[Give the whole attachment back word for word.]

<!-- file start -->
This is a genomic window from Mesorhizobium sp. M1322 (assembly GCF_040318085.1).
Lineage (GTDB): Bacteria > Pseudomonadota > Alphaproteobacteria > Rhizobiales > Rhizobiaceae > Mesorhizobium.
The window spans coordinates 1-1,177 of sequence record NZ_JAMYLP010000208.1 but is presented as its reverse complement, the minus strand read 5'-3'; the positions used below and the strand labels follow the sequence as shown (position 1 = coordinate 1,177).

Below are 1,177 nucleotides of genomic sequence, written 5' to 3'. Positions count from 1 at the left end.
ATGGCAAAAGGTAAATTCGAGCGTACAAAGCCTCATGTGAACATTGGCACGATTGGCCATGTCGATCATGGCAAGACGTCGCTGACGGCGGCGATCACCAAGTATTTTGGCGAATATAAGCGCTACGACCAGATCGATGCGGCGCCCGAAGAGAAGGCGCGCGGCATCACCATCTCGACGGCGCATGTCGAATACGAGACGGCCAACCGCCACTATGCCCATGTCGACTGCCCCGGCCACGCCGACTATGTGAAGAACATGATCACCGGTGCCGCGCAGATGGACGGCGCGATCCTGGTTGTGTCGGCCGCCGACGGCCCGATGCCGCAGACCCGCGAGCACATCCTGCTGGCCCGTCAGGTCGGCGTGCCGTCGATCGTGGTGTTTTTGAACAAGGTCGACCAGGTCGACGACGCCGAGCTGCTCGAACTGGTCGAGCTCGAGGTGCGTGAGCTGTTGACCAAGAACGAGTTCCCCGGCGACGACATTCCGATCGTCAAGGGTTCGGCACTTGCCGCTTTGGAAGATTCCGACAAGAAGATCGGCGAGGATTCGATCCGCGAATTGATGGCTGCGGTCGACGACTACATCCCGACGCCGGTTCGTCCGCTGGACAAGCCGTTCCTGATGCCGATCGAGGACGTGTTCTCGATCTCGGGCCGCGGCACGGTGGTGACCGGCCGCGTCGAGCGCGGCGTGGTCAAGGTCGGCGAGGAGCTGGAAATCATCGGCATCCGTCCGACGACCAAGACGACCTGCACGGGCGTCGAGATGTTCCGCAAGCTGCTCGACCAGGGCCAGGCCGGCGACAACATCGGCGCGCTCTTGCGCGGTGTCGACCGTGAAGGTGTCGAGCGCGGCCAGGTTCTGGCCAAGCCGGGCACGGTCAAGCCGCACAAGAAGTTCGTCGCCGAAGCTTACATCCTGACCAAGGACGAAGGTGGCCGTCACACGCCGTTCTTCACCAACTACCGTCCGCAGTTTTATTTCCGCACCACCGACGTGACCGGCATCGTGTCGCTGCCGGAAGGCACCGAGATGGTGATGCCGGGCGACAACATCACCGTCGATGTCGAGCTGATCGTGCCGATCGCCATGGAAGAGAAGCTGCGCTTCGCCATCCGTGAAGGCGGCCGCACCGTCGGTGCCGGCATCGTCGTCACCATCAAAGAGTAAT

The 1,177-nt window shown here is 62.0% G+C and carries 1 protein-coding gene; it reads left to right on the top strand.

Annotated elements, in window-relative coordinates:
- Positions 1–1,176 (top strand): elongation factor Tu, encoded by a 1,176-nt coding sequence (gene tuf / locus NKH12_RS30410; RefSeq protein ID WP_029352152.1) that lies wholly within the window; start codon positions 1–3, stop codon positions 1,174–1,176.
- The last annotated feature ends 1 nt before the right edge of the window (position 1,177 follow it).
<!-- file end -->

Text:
This is a genomic window from Mesorhizobium sp. M1322 (assembly GCF_040318085.1).
Lineage (GTDB): Bacteria > Pseudomonadota > Alphaproteobacteria > Rhizobiales > Rhizobiaceae > Mesorhizobium.
The window spans coordinates 1-1,177 of sequence record NZ_JAMYLP010000208.1 but is presented as its reverse complement, the minus strand read 5'-3'; the positions used below and the strand labels follow the sequence as shown (position 1 = coordinate 1,177).

Below are 1,177 nucleotides of genomic sequence, written 5' to 3'. Positions count from 1 at the left end.
ATGGCAAAAGGTAAATTCGAGCGTACAAAGCCTCATGTGAACATTGGCACGATTGGCCATGTCGATCATGGCAAGACGTCGCTGACGGCGGCGATCACCAAGTATTTTGGCGAATATAAGCGCTACGACCAGATCGATGCGGCGCCCGAAGAGAAGGCGCGCGGCATCACCATCTCGACGGCGCATGTCGAATACGAGACGGCCAACCGCCACTATGCCCATGTCGACTGCCCCGGCCACGCCGACTATGTGAAGAACATGATCACCGGTGCCGCGCAGATGGACGGCGCGATCCTGGTTGTGTCGGCCGCCGACGGCCCGATGCCGCAGACCCGCGAGCACATCCTGCTGGCCCGTCAGGTCGGCGTGCCGTCGATCGTGGTGTTTTTGAACAAGGTCGACCAGGTCGACGACGCCGAGCTGCTCGAACTGGTCGAGCTCGAGGTGCGTGAGCTGTTGACCAAGAACGAGTTCCCCGGCGACGACATTCCGATCGTCAAGGGTTCGGCACTTGCCGCTTTGGAAGATTCCGACAAGAAGATCGGCGAGGATTCGATCCGCGAATTGATGGCTGCGGTCGACGACTACATCCCGACGCCGGTTCGTCCGCTGGACAAGCCGTTCCTGATGCCGATCGAGGACGTGTTCTCGATCTCGGGCCGCGGCACGGTGGTGACCGGCCGCGTCGAGCGCGGCGTGGTCAAGGTCGGCGAGGAGCTGGAAATCATCGGCATCCGTCCGACGACCAAGACGACCTGCACGGGCGTCGAGATGTTCCGCAAGCTGCTCGACCAGGGCCAGGCCGGCGACAACATCGGCGCGCTCTTGCGCGGTGTCGACCGTGAAGGTGTCGAGCGCGGCCAGGTTCTGGCCAAGCCGGGCACGGTCAAGCCGCACAAGAAGTTCGTCGCCGAAGCTTACATCCTGACCAAGGACGAAGGTGGCCGTCACACGCCGTTCTTCACCAACTACCGTCCGCAGTTTTATTTCCGCACCACCGACGTGACCGGCATCGTGTCGCTGCCGGAAGGCACCGAGATGGTGATGCCGGGCGACAACATCACCGTCGATGTCGAGCTGATCGTGCCGATCGCCATGGAAGAGAAGCTGCGCTTCGCCATCCGTGAAGGCGGCCGCACCGTCGGTGCCGGCATCGTCGTCACCATCAAAGAGTAAT

The 1,177-nt window shown here is 62.0% G+C and carries 1 protein-coding gene; it reads left to right on the top strand.

Annotated elements, in window-relative coordinates:
- Positions 1–1,176 (top strand): elongation factor Tu, encoded by a 1,176-nt coding sequence (gene tuf / locus NKH12_RS30410; RefSeq protein ID WP_029352152.1) that lies wholly within the window; start codon positions 1–3, stop codon positions 1,174–1,176.
- The last annotated feature ends 1 nt before the right edge of the window (position 1,177 follow it).